Some people feel most comfortable working for a large corporation, where security is high and the path forward is clear. Others may prefer a more unpredictable, chaotic environment with a small but real chance of paying big dividends. Maybe you want something in between – a mid-size company still trying hard to grow, but with an established presence in its field. Different strokes for different folks, as they say!
Do you know who to hire for which role? Gone are the days of the lab-only scientist. Nowadays, positions in STEM fields can call for a variety of communications skills, whether that be writing, management, design, or something else. These science communications positions are all the rage nowadays, but because they require at least two skill sets, they can be difficult to fill.
When hiring for a science communicator role, there’s no one-size-fits-all background to look for – so screening applicants can be tricky. What keywords do you search for? Who do you rule out? Many qualified applicants won’t have had a separate career to match every skill required for a role. So, you’ll need to find other ways of assessing their potential to succeed.
Types of multi-skilled roles in the sciences
As careers in science communications become more and more well-known, interest in the field is burgeoning. Examples of positions in science communications include scientific communications specialist, medical writer, and research analyst. Some positions will skew more communications-based, and some more science-based. The trick for who to hire for which role is to discern which skillset comes first for a particular job. Then, you can comb through the applicant pool with that information top of mind.
Positions that are often more science-based can include roles in technical editing, data management, and curriculum development. Such roles absolutely still require communications skills – just perhaps not the same kind of verbal acuity that might be required of a presenter or writer. There are no hard and fast rules, though! Always use your judgment about the skill set that would work best for a particular position.
Who to Hire for Which Role
A role that primarily involves research or leadership, but seldom calls for in-depth or on-the-spot scientific knowledge, is often well-suited to a communications professional. If you’re on the lookout for a Director of Communications for a life science business, for example, don’t hesitate to choose someone who’s well-versed in leadership and project management, and less experienced (but highly trainable) in research analysis.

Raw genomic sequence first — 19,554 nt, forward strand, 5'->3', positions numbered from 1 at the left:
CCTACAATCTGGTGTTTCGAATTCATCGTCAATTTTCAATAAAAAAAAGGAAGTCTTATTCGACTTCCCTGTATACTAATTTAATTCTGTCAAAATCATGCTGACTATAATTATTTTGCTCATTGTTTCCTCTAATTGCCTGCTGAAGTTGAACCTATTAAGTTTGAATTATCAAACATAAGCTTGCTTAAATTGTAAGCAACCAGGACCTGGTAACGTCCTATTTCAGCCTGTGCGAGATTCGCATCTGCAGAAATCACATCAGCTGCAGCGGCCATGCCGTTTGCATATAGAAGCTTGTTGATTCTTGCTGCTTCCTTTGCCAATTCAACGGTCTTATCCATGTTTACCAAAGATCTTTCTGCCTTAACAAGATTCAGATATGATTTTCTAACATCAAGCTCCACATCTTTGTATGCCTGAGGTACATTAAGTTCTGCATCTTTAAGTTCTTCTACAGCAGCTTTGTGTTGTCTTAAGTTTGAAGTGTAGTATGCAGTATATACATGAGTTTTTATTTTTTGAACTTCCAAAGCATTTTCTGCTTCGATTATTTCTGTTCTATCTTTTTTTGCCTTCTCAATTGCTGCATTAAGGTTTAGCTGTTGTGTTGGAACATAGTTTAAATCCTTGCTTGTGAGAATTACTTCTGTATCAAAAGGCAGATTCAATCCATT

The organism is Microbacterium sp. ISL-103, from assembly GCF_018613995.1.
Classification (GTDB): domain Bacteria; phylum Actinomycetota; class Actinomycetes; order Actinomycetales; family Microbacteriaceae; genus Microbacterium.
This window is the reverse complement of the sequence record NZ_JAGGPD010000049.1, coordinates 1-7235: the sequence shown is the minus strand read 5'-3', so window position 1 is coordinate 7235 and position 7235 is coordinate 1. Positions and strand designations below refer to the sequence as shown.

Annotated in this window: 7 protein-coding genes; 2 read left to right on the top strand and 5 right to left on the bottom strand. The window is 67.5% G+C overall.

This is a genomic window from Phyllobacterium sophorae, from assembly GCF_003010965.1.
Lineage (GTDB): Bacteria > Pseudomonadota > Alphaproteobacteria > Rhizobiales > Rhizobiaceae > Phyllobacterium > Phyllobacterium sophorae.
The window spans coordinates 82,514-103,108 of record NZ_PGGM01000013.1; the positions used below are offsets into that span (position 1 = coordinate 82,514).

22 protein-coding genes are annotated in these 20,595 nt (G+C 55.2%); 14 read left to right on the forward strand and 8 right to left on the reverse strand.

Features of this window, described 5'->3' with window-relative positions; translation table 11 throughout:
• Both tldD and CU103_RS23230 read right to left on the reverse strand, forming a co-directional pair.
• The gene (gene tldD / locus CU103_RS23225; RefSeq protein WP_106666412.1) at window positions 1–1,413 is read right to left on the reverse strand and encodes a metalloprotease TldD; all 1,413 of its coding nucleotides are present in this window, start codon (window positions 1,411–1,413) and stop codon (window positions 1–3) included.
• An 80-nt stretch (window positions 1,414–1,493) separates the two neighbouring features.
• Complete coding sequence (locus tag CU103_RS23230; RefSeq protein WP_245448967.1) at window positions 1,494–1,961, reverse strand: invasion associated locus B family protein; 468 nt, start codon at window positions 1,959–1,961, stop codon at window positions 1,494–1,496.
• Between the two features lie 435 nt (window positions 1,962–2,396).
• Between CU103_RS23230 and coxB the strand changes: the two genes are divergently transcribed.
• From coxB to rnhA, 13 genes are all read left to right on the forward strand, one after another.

For roles that hinge on a deeper STEM knowledge base, consider hiring scientists – albeit that they boast some natural writing acumen. For instance, you may be on the hunt for a data science consultant who can not only solve problems, but effectively communicate their solutions. Because data science is not usually a skill that people pick up “on the fly”, you’ll probably want to first gather a pool of candidates with experience in the field. Then, to form your “top tier” of potential hires, you can identify the strongest communicators within that pool.
Some positions get especially tricky, though. Let’s say, for example, that you’re on a mission to find the perfect technical editor to fill an opening. In this case, you might actually be better off hiring a trained scientist. That’s because editing, while communications-based, is very detail-oriented and factual. Of course, any editor should have a good handle on grammar and paragraph structure, too – but in this case, finding someone who knows the ins and outs of the subject matter may prove to be the most important factor.
What to screen for
For science positions that involve preparing presentations, articles, or other written materials, ask your shortlist of candidates to show you a couple of relevant samples. A candidate’s portfolio may include brochures, slide decks, even emails – as long as it gives you a sense of their writing style, it should offer valuable insights into their suitability for a communications role.
Ultimately, when you’re hiring for a multi-skilled position, the most important thing to screen for is ability to learn. If a candidate sounds terrified, or perhaps just bored, by the thought of becoming well-versed in a subject that’s new to them – this may not be a recruitment match made in heaven. But if their eyes light up when you tell them more, and they can describe times they’ve used a similar skillset somewhere else – you may just have a winner on your hands.
The most important skill – who to hire for which role
Figuring out which candidate is likely to make the best hire can be a tricky balancing act – especially when it comes to science communications roles. As you search for suitable candidates, keep an eye out for those who are sharp, enthusiastic, and above all ready to learn – even if they don’t have the perfect resume.